Beware of fake Ozempic, FDA warns

The FDA continues its investigation into counterfeit semaglutide (Ozempic) products — which may still be available for purchase — and has already seized thousands of units. In its warning, the FDA instructed wholesalers, retail pharmacies, healthcare practitioners, and patients to check the product they have received and not distribute, use, or sell products labeled with lot number NAR0074 and serial number 430834149057. The investigation specifically pertains to the 1-mg injectable, labeled under the brand name Ozempic, which is indicated for type 2 diabetes. The GLP-1 receptor agonist also comes in 0.5-mg and 2-mg doses for diabetes, as well as a 2.4-mg dose for weight loss under the brand name Wegovy.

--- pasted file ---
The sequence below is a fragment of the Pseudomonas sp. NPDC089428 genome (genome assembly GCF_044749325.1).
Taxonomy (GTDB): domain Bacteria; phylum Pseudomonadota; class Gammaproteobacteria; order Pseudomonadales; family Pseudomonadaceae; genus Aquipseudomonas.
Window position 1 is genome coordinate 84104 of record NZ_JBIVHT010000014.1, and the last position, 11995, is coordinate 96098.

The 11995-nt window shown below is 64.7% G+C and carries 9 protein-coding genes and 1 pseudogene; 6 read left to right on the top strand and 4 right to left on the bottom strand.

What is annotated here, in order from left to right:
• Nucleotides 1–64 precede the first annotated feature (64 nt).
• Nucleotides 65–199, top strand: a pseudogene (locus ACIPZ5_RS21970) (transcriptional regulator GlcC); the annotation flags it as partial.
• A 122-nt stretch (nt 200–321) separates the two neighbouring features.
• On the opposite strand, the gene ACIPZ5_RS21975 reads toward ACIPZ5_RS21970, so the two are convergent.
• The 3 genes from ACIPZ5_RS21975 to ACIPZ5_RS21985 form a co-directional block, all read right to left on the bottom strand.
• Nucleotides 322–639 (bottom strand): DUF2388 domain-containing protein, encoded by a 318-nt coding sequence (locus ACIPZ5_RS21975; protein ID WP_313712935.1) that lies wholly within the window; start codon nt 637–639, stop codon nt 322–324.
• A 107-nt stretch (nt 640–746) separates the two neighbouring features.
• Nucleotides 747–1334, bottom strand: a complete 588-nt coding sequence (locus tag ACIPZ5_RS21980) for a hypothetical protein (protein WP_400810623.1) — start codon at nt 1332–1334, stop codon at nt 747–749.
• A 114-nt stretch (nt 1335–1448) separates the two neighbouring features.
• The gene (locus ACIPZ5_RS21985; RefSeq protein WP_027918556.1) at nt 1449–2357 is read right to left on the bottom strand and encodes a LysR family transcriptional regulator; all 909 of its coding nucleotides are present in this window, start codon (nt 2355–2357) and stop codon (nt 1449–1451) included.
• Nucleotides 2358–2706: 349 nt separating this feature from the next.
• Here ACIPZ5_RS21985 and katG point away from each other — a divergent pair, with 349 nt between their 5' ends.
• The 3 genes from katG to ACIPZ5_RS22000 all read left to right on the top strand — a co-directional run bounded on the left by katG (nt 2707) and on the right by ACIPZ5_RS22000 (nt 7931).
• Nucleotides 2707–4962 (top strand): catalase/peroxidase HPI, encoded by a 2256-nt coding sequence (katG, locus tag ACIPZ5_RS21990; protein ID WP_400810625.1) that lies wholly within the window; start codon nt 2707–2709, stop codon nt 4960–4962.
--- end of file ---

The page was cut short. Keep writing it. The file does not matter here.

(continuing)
Both the drug products and the needles are deemed counterfeit, bringing their sterility and quality into question and increasing the risk for serious infection. So far, the FDA knows of five adverse events from the lot, though none were deemed serious and were consistent with the gastrointestinal events associated with semaglutide. Any adverse events associated with the drug should be reported to FDA’s MedWatch Safety Information and Adverse Event Reporting Program.

To avoid counterfeit products, the FDA recommended retail pharmacies only purchase Ozempic through authorized distributors of Novo Nordisk and compare photographs of the products. As for patients, they should only obtain the drug with a valid prescription through state-licensed pharmacies and check the product for signs of counterfeiting before use.

Problems with counterfeit semaglutide have persisted throughout the year as the blockbuster drug shot to popularity. Back in June, maker Novo Nordisk warned of counterfeit semaglutide that was reportedly sold at a legitimate U.S. retail pharmacy that in fact contained insulin glargine instead of the GLP-1 agonist.

Source: Kristen Monaco, MedPage Today, December 22, 2023; see source article